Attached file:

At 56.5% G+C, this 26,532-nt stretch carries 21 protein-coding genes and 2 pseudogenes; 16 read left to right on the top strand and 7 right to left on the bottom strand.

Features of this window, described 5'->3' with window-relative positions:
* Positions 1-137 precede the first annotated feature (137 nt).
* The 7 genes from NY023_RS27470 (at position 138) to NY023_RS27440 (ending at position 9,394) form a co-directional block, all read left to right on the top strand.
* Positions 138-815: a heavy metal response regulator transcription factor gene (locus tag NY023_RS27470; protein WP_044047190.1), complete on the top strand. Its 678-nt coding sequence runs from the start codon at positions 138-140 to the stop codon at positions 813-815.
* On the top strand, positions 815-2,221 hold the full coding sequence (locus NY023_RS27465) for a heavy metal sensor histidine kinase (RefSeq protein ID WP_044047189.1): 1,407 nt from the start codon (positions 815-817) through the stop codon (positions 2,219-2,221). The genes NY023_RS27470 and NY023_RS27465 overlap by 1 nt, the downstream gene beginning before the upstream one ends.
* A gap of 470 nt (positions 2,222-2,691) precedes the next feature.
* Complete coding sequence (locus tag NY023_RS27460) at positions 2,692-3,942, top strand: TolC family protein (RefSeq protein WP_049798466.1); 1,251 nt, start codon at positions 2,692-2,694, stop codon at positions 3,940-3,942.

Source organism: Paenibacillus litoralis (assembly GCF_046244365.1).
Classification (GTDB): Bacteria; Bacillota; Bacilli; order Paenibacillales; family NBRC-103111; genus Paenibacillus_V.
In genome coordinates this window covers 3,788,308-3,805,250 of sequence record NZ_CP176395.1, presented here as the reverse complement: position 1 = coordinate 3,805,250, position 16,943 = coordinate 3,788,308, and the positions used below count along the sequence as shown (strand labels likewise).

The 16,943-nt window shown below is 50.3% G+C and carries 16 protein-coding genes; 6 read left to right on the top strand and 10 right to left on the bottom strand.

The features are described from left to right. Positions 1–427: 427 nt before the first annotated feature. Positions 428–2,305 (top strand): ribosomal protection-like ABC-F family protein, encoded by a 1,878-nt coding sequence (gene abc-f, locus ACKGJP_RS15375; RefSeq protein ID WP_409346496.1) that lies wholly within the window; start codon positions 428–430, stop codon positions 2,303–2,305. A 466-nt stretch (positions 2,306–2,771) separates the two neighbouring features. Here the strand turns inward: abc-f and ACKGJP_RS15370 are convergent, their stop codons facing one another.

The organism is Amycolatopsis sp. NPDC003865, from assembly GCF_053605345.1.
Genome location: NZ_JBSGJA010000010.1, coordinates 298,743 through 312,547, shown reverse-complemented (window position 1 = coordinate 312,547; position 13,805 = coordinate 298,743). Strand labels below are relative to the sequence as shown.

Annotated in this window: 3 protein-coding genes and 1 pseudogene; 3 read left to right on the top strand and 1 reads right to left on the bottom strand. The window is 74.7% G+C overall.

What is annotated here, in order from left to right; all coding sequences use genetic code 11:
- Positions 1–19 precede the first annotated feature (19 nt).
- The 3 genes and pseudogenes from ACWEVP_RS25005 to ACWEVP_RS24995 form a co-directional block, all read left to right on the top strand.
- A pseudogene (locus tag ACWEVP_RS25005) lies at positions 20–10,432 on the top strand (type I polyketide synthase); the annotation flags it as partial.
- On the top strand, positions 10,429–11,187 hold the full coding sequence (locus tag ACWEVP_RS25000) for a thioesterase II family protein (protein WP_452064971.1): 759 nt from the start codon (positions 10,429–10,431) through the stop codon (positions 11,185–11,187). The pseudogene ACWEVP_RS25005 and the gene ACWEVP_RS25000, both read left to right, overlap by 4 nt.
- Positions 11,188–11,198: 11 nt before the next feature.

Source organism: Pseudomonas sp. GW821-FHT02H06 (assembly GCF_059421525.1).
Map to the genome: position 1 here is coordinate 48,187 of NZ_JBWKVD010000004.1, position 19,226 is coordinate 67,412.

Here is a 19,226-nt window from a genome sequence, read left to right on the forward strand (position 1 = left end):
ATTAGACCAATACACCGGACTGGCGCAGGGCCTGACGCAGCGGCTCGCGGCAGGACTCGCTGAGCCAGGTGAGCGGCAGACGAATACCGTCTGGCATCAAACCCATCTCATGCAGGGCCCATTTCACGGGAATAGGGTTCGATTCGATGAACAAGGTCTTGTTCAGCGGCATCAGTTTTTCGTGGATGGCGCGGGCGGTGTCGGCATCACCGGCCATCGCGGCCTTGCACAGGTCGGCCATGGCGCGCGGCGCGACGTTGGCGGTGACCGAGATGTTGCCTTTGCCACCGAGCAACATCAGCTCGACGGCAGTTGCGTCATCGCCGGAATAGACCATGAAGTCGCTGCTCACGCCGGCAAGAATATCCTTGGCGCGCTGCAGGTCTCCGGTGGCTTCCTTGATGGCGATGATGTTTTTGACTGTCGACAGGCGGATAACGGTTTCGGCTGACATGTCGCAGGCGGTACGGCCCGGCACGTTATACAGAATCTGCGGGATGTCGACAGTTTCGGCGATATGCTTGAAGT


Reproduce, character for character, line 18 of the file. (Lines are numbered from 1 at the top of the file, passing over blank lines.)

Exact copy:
- Positions 1–19 precede the first annotated feature (19 nt).